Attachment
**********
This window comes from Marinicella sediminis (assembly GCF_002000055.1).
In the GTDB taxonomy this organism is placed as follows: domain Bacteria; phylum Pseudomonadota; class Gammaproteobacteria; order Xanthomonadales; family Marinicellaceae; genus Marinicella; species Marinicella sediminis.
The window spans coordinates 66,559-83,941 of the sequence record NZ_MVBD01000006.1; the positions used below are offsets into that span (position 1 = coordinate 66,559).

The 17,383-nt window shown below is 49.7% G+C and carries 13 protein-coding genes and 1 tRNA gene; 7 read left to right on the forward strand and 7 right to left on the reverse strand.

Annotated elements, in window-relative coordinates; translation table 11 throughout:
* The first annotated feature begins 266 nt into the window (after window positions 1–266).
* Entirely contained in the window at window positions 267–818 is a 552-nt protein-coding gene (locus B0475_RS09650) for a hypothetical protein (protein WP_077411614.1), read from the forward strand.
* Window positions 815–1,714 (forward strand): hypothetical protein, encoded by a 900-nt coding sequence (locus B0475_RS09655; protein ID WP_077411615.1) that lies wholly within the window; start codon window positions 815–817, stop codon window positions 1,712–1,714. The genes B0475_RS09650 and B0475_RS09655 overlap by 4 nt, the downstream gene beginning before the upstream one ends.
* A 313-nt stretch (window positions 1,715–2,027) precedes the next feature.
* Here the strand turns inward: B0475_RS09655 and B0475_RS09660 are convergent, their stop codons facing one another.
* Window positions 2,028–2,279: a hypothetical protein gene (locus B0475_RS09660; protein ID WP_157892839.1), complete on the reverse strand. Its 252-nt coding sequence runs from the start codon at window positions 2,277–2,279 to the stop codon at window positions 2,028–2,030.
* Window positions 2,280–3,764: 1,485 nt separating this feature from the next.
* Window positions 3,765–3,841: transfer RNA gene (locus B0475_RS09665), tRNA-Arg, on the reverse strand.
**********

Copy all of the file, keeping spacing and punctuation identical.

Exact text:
This window comes from Marinicella sediminis (assembly GCF_002000055.1).
In the GTDB taxonomy this organism is placed as follows: domain Bacteria; phylum Pseudomonadota; class Gammaproteobacteria; order Xanthomonadales; family Marinicellaceae; genus Marinicella; species Marinicella sediminis.
The window spans coordinates 66,559-83,941 of the sequence record NZ_MVBD01000006.1; the positions used below are offsets into that span (position 1 = coordinate 66,559).

The 17,383-nt window shown below is 49.7% G+C and carries 13 protein-coding genes and 1 tRNA gene; 7 read left to right on the forward strand and 7 right to left on the reverse strand.

Annotated elements, in window-relative coordinates; translation table 11 throughout:
* The first annotated feature begins 266 nt into the window (after window positions 1–266).
* Entirely contained in the window at window positions 267–818 is a 552-nt protein-coding gene (locus B0475_RS09650) for a hypothetical protein (protein WP_077411614.1), read from the forward strand.
* Window positions 815–1,714 (forward strand): hypothetical protein, encoded by a 900-nt coding sequence (locus B0475_RS09655; protein ID WP_077411615.1) that lies wholly within the window; start codon window positions 815–817, stop codon window positions 1,712–1,714. The genes B0475_RS09650 and B0475_RS09655 overlap by 4 nt, the downstream gene beginning before the upstream one ends.
* A 313-nt stretch (window positions 1,715–2,027) precedes the next feature.
* Here the strand turns inward: B0475_RS09655 and B0475_RS09660 are convergent, their stop codons facing one another.
* Window positions 2,028–2,279: a hypothetical protein gene (locus B0475_RS09660; protein ID WP_157892839.1), complete on the reverse strand. Its 252-nt coding sequence runs from the start codon at window positions 2,277–2,279 to the stop codon at window positions 2,028–2,030.
* Window positions 2,280–3,764: 1,485 nt separating this feature from the next.
* Window positions 3,765–3,841: transfer RNA gene (locus B0475_RS09665), tRNA-Arg, on the reverse strand.